14:16 run4flat not quite
14:16 run4flat if I say "use PDL 4.0"
14:16 run4flat then it will require that I have v 4.0
14:17 run4flat if I say "use PDL 2.0", it will require that I have v 2.0
14:17 run4flat this works great if 4.0 is backwards compatible with 2.0
14:17 run4flat because it actually checks that I have v2.0 or later
14:17 run4flat but if 4.0 is not backwards compatible, then all old scripts die
14:18 run4flat if non-backwards-compatible stuff goes under PDL4, then submodules live in completely seperate directoryes
14:18 run4flat *directories
14:19 _vicash_ right..
14:40 judd joined #pdl
14:42 judd I dunno about moose. Using a new namespace may not fix things either. It seems inevitable that project developers are going to go with the new version and abandon the old "fast" PDL. I almost think that if a new namespace is going to be defined, it may need to be a new project entirely.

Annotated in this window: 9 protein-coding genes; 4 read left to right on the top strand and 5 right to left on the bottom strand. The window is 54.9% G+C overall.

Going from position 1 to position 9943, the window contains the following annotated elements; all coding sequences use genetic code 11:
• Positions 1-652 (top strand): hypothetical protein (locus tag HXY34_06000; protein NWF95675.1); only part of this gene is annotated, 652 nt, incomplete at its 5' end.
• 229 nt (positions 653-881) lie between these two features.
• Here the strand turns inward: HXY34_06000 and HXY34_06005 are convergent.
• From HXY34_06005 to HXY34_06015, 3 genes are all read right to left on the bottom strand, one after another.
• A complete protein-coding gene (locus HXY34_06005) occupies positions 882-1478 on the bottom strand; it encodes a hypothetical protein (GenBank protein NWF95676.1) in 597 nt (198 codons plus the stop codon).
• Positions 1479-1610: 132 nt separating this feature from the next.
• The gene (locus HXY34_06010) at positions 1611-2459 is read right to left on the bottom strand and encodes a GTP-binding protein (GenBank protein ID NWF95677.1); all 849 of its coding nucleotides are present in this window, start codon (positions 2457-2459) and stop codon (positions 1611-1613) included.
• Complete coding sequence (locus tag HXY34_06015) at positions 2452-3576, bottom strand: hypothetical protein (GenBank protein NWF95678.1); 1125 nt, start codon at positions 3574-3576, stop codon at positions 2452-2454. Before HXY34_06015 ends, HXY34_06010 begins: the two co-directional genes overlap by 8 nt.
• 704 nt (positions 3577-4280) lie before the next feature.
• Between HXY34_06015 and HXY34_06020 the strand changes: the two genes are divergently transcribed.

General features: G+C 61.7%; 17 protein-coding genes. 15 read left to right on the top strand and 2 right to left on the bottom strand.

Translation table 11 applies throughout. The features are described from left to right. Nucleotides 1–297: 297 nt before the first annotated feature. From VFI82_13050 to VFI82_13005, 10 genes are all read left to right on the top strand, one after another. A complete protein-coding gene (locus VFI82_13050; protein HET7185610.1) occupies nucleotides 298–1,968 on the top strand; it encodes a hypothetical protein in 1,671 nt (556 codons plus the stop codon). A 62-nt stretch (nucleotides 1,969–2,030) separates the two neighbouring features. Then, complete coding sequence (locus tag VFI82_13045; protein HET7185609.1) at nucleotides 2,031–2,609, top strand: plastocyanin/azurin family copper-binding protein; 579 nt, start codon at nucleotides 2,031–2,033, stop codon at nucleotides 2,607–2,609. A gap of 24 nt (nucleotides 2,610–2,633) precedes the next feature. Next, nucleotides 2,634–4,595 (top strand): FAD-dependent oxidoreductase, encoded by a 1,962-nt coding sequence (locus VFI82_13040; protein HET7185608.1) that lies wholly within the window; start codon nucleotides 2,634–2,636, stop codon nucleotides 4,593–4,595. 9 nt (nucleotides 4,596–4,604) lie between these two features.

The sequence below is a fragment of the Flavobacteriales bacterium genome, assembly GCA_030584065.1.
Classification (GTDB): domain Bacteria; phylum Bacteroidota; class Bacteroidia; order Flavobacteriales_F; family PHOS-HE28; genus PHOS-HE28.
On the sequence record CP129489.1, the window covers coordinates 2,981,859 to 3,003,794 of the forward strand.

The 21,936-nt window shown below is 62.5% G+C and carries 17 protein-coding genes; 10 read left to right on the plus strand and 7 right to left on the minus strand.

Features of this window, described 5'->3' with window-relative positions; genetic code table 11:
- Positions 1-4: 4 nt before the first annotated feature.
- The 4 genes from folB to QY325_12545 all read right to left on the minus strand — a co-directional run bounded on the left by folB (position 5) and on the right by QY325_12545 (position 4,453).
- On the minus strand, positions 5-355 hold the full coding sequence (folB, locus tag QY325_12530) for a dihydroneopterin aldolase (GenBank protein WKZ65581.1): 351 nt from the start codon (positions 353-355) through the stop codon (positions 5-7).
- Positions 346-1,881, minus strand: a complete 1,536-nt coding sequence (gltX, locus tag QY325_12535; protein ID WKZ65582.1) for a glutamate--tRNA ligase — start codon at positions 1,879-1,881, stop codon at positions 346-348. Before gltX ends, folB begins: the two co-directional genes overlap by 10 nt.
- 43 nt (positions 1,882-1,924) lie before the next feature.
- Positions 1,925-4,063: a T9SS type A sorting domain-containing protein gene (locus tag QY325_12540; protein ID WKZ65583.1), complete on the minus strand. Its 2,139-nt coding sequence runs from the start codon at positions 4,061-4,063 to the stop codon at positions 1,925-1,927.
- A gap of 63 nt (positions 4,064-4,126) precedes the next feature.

14:43 run4flat judd, I don't think PDL would take a speed hit with the thoughts about Moose
14:43 judd As a new project, I think it's exciting and will support it. However, I think the performance questions are too large at this point to know if this is the permanent direction in which PDL should be going.
14:43 run4flat we're just talking about ways to use Moose to subclass PDL, or impose type constraints
14:44 run4flat Everybody who's voiced an opinion has said that execution speed is our top priority
14:44 run4flat so we're not going to do anything that will slow things down
14:45 zowie joined #pdl